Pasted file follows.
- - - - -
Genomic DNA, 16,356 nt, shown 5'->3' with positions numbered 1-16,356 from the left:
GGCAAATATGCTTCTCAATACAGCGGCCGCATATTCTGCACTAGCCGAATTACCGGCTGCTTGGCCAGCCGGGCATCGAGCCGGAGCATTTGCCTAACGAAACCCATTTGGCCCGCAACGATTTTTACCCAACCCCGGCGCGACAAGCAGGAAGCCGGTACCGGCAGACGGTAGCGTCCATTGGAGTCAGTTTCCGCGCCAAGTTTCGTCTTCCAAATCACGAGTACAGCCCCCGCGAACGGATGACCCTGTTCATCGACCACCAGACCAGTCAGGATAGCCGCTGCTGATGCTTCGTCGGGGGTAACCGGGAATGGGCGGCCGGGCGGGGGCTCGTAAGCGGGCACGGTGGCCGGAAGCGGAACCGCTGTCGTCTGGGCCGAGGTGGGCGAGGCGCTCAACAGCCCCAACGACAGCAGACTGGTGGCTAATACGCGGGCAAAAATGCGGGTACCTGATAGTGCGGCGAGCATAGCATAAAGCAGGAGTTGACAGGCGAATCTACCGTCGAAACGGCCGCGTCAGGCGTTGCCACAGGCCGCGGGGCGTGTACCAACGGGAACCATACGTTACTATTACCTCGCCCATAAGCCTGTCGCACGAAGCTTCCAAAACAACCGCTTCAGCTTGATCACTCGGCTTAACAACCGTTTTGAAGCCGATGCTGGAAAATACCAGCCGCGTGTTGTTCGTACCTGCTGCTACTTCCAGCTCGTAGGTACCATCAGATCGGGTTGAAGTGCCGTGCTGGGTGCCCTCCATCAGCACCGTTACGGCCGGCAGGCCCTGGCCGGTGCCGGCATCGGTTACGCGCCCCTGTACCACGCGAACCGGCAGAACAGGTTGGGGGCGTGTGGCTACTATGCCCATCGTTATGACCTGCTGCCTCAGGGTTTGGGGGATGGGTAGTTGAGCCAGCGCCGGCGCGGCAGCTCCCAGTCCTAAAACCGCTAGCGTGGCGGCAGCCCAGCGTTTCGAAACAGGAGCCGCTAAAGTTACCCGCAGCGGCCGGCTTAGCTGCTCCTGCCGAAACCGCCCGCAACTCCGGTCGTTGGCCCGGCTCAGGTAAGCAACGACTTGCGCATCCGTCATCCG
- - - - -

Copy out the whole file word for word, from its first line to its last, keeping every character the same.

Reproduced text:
Genomic DNA, 16,356 nt, shown 5'->3' with positions numbered 1-16,356 from the left:
GGCAAATATGCTTCTCAATACAGCGGCCGCATATTCTGCACTAGCCGAATTACCGGCTGCTTGGCCAGCCGGGCATCGAGCCGGAGCATTTGCCTAACGAAACCCATTTGGCCCGCAACGATTTTTACCCAACCCCGGCGCGACAAGCAGGAAGCCGGTACCGGCAGACGGTAGCGTCCATTGGAGTCAGTTTCCGCGCCAAGTTTCGTCTTCCAAATCACGAGTACAGCCCCCGCGAACGGATGACCCTGTTCATCGACCACCAGACCAGTCAGGATAGCCGCTGCTGATGCTTCGTCGGGGGTAACCGGGAATGGGCGGCCGGGCGGGGGCTCGTAAGCGGGCACGGTGGCCGGAAGCGGAACCGCTGTCGTCTGGGCCGAGGTGGGCGAGGCGCTCAACAGCCCCAACGACAGCAGACTGGTGGCTAATACGCGGGCAAAAATGCGGGTACCTGATAGTGCGGCGAGCATAGCATAAAGCAGGAGTTGACAGGCGAATCTACCGTCGAAACGGCCGCGTCAGGCGTTGCCACAGGCCGCGGGGCGTGTACCAACGGGAACCATACGTTACTATTACCTCGCCCATAAGCCTGTCGCACGAAGCTTCCAAAACAACCGCTTCAGCTTGATCACTCGGCTTAACAACCGTTTTGAAGCCGATGCTGGAAAATACCAGCCGCGTGTTGTTCGTACCTGCTGCTACTTCCAGCTCGTAGGTACCATCAGATCGGGTTGAAGTGCCGTGCTGGGTGCCCTCCATCAGCACCGTTACGGCCGGCAGGCCCTGGCCGGTGCCGGCATCGGTTACGCGCCCCTGTACCACGCGAACCGGCAGAACAGGTTGGGGGCGTGTGGCTACTATGCCCATCGTTATGACCTGCTGCCTCAGGGTTTGGGGGATGGGTAGTTGAGCCAGCGCCGGCGCGGCAGCTCCCAGTCCTAAAACCGCTAGCGTGGCGGCAGCCCAGCGTTTCGAAACAGGAGCCGCTAAAGTTACCCGCAGCGGCCGGCTTAGCTGCTCCTGCCGAAACCGCCCGCAACTCCGGTCGTTGGCCCGGCTCAGGTAAGCAACGACTTGCGCATCCGTCATCCG